Some rights in the Constitution are taken seriously by Attorney General John Ashcroft. One is the Second Amendment, the variously construed right to keep and bear arms. But when it comes to the First and the Fourth amendments, the man's a slacker. Full of secrets, drapes, and Mrs. Grundyisms like “what are you reading?”
The tactics he used recently to drum up support for giving the administration unquestioned power over us all brought to mind the late Sen. Joe McCarthy.
Waving an International Islamic Front for Jihad war plan was exactly in the style of McCarthy, who wanted to frighten the nation about a commie lurking under every clump of cinquefoil.
Yet worse was the suggestion implicit in his reading names of victims of the attack on the USS Cole that anyone critical of him was critical of them.
Like Mr. Ashcroft, I am against letting any American be a victim of the “ruthless fanatics who seek to murder innocent men, women, and children to achieve their twisted goals.”
But members of Congress on both sides of the aisle are beginning to think, as many Americans do, that they were patsies to succumb unquestionly to the administration's post-9/11 wishes that so undermine what America stands for.
There's no assurance that rights he wants to trim further with Patriot Act II will have the effect he claims. Most laughable is his call for the media to help him repress more.
Look, he detained 762 people for immigration violations after 9/11. And he said 19 of them had “strong links” to the 19 suicide flyers who slammed commercial jets into the World Trade Center and Pentagon. Whatever those links are, or were, they were insufficient to convict, he said.
The detainees couldn't post bond. They couldn't be deported until the FBI had grilled them. They couldn't see a lawyer. And no outsiders could be at their deportation hearings.
National security? A major canard. Those who have been freed, all 500, may readily chat about what they were asked.
So far the only overstayed immigrant charged with any terrorism at all is Zacarias Moussaoui, and he was picked up before 9/11.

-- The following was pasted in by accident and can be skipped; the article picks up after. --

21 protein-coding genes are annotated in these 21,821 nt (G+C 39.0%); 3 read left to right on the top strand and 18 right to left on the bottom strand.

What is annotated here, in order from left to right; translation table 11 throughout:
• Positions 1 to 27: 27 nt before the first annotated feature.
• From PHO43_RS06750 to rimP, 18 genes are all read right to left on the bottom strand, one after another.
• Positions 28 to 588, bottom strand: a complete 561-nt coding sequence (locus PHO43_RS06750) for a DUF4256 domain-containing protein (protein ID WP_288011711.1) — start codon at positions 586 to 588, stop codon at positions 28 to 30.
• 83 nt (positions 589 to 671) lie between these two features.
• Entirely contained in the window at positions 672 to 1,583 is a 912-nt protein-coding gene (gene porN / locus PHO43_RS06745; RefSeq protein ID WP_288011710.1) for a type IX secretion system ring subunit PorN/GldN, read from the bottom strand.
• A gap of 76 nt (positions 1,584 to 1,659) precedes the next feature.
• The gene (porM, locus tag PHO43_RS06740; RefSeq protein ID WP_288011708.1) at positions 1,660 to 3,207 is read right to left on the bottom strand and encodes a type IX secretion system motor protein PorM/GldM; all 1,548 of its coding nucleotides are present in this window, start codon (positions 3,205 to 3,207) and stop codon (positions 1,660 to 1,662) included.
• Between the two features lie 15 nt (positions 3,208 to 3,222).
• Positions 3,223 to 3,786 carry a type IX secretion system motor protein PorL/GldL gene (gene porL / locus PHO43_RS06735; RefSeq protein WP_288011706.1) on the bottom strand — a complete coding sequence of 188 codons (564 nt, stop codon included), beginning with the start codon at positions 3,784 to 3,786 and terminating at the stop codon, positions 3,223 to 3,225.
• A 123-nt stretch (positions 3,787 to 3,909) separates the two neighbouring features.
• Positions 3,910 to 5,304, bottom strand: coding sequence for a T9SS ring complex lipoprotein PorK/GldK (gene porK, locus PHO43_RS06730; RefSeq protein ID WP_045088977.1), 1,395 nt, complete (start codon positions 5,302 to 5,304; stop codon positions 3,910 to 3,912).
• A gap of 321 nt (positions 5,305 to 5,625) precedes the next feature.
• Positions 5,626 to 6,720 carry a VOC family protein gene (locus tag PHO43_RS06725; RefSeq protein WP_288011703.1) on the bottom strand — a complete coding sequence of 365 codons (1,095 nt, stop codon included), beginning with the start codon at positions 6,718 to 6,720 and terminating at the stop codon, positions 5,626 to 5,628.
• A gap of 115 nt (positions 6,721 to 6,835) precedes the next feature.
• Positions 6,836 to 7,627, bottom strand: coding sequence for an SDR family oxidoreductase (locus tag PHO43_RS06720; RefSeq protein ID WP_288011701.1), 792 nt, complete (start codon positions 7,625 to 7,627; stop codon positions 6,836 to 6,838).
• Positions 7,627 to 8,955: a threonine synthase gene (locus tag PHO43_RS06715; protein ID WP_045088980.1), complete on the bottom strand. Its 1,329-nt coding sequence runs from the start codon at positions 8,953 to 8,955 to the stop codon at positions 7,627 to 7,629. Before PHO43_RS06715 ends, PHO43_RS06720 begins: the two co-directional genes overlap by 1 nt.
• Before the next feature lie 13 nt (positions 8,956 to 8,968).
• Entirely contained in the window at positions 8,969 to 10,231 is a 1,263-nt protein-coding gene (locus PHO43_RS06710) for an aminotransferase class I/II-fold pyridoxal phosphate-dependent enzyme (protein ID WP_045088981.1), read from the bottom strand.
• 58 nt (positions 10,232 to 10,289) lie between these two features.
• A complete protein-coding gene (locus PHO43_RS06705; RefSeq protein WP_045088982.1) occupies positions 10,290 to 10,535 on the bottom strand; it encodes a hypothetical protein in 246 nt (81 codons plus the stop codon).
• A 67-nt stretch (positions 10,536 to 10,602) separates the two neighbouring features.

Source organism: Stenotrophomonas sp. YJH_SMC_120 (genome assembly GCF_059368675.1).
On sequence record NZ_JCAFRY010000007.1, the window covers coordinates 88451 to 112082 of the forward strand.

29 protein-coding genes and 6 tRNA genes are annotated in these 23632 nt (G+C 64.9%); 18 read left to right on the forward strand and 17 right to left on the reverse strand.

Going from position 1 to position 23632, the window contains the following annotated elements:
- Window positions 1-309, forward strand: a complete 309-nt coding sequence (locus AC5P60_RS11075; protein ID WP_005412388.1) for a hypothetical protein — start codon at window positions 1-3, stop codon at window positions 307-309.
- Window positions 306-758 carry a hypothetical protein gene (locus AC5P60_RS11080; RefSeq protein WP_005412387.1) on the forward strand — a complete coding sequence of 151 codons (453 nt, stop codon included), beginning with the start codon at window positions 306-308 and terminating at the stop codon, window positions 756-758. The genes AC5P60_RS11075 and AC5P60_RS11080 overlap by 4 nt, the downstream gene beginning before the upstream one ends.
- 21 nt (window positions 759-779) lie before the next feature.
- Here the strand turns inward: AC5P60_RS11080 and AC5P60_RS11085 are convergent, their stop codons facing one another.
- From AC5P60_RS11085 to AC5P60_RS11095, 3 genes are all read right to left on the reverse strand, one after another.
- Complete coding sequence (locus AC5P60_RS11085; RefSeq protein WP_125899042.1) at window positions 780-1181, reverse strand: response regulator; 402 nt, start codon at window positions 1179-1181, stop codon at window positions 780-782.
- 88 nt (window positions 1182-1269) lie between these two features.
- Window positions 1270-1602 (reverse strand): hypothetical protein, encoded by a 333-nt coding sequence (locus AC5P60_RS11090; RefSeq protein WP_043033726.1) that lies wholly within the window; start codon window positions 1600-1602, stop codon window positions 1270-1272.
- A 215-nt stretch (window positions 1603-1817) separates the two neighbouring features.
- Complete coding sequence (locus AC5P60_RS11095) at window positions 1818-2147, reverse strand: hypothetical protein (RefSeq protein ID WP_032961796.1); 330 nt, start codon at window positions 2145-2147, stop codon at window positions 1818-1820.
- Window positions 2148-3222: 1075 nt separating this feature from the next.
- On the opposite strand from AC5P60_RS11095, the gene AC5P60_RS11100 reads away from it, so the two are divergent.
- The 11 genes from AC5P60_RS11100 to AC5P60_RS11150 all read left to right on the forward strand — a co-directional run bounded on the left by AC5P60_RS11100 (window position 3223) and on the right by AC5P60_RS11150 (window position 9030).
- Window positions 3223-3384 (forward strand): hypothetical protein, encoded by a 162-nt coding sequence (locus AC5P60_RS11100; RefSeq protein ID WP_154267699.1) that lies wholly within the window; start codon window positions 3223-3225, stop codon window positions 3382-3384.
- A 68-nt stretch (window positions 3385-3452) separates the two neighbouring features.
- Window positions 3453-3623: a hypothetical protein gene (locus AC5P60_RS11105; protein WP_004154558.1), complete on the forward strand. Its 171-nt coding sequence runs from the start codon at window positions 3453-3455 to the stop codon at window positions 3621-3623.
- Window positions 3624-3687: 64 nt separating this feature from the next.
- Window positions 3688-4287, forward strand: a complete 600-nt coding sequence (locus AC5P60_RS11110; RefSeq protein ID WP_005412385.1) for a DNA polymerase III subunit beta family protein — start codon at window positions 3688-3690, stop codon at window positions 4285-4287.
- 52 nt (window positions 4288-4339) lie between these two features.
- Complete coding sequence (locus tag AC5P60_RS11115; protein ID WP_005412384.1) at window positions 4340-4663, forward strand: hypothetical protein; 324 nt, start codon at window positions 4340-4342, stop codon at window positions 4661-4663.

Basic math tells us that nothing plus nothing equals nothing. But the shroud of secrecy has, I suspect, less to do with national security and more with self-importance. It is an extension of the drapes over the naked female statue, hiding a reality that is juiceless and stone cold.
One might be more sympathetic with Mr. Ashcroft's wish to let the government hold more people incommunicado indefinitely if there were any evidence Patriot Act I, which suspended so many rights, had protected any American at all.
Mr. Ashcroft failed to level with Congress on this and other points. Why take him seriously?
Deeds count. This administration has cut back on surveillance of cargo containers arriving at American ports. It has announced cutbacks in the number of federal baggage checkers at the nation's airports. And a recent news report says our Homeland Security experts have no idea what biologicals we should most fear, and what vaccines or medicines we need to fight them. We are not as safe as we would like, nor can we be.
The 9/11 attack jolted us all. Some of us felt insecure for the first time, though the wiser always knew we can be sure of nothing, that a sense of security comes from within.
My mother always told me to treat other people as I wanted to be treated. When I was a young woman I berated her for not telling me that if I did so some people would find me a fool and take advantage of me. It was a lesson she said she, too, was slow to learn. I began a guarded existence.
Later came another insight: that each condition had its pluses and its drawbacks. So one could be as one wanted if one were prepared for emergencies and confident in one's ability to handle whatever.
Terrorism can be treated the same way. We can manage it by imprisoning ourselves and others to minimize exposure, knowing we could still be had. Or we can live confidently with its challenge.
Some of us may be picked off. Again, so what? All of life's roads are strewn with banana peels. But at least we won't have turned ourselves into the critter poet Robert Burns called a “wee, sleek, cowering, timorous beastie.” We won't have forsaken our American birthright.
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